The Nikon D700 and Canon 5D Mark II are two of the latest, cutting edge DSLRs offered by the top camera manufactures. The key attraction to each of these cameras is the use of a "full frame" sensor. The term "full frame" references the dimensions of the old 35mm film that those of us born in the 80s (or earlier) still remember using. Digital camera sensors have typically been very small over the past several years, even most DSLRs have been smaller than full frame. The sensor size of compact cameras are tiny (about the size of a pencil eraser) compared to full frame sensors. The full frame sensors in the Nikon D700 and Canon 5D Mark II allow the cameras to take full advantage of light, which is crucial for smooth images. The Canon 5D Mark II and Nikon D700 have another thing in common - a hefty price tag. Both ring in at around $2700, though the Nikon D700 is starting to see a bit of a discount at some retailers. These cameras are not for the faint of heart, or the light of wallet. If you are shopping for one of these, then you should have a good understanding of photography and understand the difference that a $2700 camera can make in your images. There are pros and cons to each of these cameras when evaluated against the other.
Image Size and Quality
The Canon 5D Mark II, for instance, has a 21.1 megapixel sensor, which means you can make 20x30" prints all day long and not worry about needing more resolution. The Nikon D700 has a 12.2 megapixel sensor, which is plenty for all but the select few who do huge prints.
Low Light Sensitivity / Noise
Both cameras produce stellar images in low light. You can boost the ISO (sensitivity to light) all the way up to 25600, which was unheard of prior to the introduction of the Nikon D700's predecessor (the profession grade Nikon D3). Both cameras perform excellent up to ISO 6400 and then the images start to look noisy in both. I have successfully shot with each camera at night handheld and gotten relatively clean images. Indoor shooting without a flash is now possible in just about any light with the D700 and 5D Mark II.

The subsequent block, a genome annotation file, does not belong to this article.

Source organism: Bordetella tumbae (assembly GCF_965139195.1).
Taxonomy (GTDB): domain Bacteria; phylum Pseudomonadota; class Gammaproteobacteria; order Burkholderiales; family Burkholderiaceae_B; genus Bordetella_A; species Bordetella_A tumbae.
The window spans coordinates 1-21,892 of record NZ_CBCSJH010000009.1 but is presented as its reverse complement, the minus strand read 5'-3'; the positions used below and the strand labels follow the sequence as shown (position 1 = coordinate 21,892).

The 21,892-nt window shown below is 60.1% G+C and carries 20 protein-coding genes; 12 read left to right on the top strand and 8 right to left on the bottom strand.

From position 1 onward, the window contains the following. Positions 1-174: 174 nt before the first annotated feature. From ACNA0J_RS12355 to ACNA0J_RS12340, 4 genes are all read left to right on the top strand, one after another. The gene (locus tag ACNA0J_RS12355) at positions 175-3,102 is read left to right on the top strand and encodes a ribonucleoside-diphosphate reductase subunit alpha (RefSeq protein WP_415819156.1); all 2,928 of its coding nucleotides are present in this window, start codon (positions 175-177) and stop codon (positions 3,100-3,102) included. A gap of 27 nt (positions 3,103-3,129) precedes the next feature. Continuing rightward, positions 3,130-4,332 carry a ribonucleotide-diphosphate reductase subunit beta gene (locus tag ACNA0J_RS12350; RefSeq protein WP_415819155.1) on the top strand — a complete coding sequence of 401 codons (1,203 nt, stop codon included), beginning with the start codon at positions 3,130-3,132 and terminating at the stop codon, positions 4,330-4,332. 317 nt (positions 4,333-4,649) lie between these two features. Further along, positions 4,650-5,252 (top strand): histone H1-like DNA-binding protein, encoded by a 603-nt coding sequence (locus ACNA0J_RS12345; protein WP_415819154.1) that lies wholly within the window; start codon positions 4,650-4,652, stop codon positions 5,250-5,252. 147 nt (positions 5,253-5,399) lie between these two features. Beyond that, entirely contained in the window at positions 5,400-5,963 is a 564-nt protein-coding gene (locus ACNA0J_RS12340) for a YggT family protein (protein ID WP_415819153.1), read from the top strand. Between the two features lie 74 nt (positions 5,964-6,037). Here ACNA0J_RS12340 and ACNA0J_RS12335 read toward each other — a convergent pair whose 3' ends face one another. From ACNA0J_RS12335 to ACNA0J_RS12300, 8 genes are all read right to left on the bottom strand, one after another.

I give Nikon the edge in autofocus capability. It has 51 autofocus points, whereas the Canon only has 9 AF points. Having shot with both of them, the Nikon is simply more sensitive in autofocusing, particularly in low light.
I hate to do it, but I have to say that it depends on you and your shooting style as to which one should win out the battle between these full framed beasts. If you are looking for speedy autofocus and don't need the huge files, go with the Nikon. If you want to print big, it's a no brainer, go with Canon. Obviously, if you are tied to a system with a bag full of Canon or Nikon lenses, then you have to keep it in the family. I don't think you would be too disappointed with either one. Me? I'm a Canon kind of guy, so I went with the Canon 5D Mark II - and I love it!